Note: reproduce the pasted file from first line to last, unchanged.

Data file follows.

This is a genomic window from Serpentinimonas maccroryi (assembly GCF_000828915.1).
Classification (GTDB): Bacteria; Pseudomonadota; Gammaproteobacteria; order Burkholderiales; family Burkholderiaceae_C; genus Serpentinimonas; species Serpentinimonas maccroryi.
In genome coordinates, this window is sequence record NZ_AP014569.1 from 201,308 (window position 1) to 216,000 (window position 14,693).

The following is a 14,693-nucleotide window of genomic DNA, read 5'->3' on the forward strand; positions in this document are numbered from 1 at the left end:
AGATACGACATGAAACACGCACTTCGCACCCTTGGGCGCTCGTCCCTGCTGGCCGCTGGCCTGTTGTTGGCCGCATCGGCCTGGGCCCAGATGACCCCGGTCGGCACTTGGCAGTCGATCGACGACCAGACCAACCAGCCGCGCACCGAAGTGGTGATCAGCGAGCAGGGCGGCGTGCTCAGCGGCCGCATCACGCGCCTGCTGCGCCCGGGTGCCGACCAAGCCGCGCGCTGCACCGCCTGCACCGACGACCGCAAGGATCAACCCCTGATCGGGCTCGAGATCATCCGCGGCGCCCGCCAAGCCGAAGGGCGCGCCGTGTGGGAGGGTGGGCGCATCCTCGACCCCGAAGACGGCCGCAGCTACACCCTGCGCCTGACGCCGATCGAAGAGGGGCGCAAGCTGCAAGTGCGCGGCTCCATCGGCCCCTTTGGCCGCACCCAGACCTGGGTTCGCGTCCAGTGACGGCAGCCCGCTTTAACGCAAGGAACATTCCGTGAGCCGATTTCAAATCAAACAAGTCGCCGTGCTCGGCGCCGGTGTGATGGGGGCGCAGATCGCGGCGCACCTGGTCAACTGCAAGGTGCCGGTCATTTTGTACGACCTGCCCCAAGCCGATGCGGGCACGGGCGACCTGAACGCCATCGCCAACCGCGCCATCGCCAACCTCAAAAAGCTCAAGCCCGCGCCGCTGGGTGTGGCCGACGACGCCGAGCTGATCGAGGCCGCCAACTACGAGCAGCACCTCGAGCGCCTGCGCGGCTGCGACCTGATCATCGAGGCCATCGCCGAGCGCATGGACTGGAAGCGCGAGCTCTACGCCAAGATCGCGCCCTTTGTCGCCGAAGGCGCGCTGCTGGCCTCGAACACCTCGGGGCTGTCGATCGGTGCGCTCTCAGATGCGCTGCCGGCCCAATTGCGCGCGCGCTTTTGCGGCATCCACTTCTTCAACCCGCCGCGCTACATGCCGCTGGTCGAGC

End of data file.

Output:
This is a genomic window from Serpentinimonas maccroryi (assembly GCF_000828915.1).
Classification (GTDB): Bacteria; Pseudomonadota; Gammaproteobacteria; order Burkholderiales; family Burkholderiaceae_C; genus Serpentinimonas; species Serpentinimonas maccroryi.
In genome coordinates, this window is sequence record NZ_AP014569.1 from 201,308 (window position 1) to 216,000 (window position 14,693).

The following is a 14,693-nucleotide window of genomic DNA, read 5'->3' on the forward strand; positions in this document are numbered from 1 at the left end:
AGATACGACATGAAACACGCACTTCGCACCCTTGGGCGCTCGTCCCTGCTGGCCGCTGGCCTGTTGTTGGCCGCATCGGCCTGGGCCCAGATGACCCCGGTCGGCACTTGGCAGTCGATCGACGACCAGACCAACCAGCCGCGCACCGAAGTGGTGATCAGCGAGCAGGGCGGCGTGCTCAGCGGCCGCATCACGCGCCTGCTGCGCCCGGGTGCCGACCAAGCCGCGCGCTGCACCGCCTGCACCGACGACCGCAAGGATCAACCCCTGATCGGGCTCGAGATCATCCGCGGCGCCCGCCAAGCCGAAGGGCGCGCCGTGTGGGAGGGTGGGCGCATCCTCGACCCCGAAGACGGCCGCAGCTACACCCTGCGCCTGACGCCGATCGAAGAGGGGCGCAAGCTGCAAGTGCGCGGCTCCATCGGCCCCTTTGGCCGCACCCAGACCTGGGTTCGCGTCCAGTGACGGCAGCCCGCTTTAACGCAAGGAACATTCCGTGAGCCGATTTCAAATCAAACAAGTCGCCGTGCTCGGCGCCGGTGTGATGGGGGCGCAGATCGCGGCGCACCTGGTCAACTGCAAGGTGCCGGTCATTTTGTACGACCTGCCCCAAGCCGATGCGGGCACGGGCGACCTGAACGCCATCGCCAACCGCGCCATCGCCAACCTCAAAAAGCTCAAGCCCGCGCCGCTGGGTGTGGCCGACGACGCCGAGCTGATCGAGGCCGCCAACTACGAGCAGCACCTCGAGCGCCTGCGCGGCTGCGACCTGATCATCGAGGCCATCGCCGAGCGCATGGACTGGAAGCGCGAGCTCTACGCCAAGATCGCGCCCTTTGTCGCCGAAGGCGCGCTGCTGGCCTCGAACACCTCGGGGCTGTCGATCGGTGCGCTCTCAGATGCGCTGCCGGCCCAATTGCGCGCGCGCTTTTGCGGCATCCACTTCTTCAACCCGCCGCGCTACATGCCGCTGGTCGAGC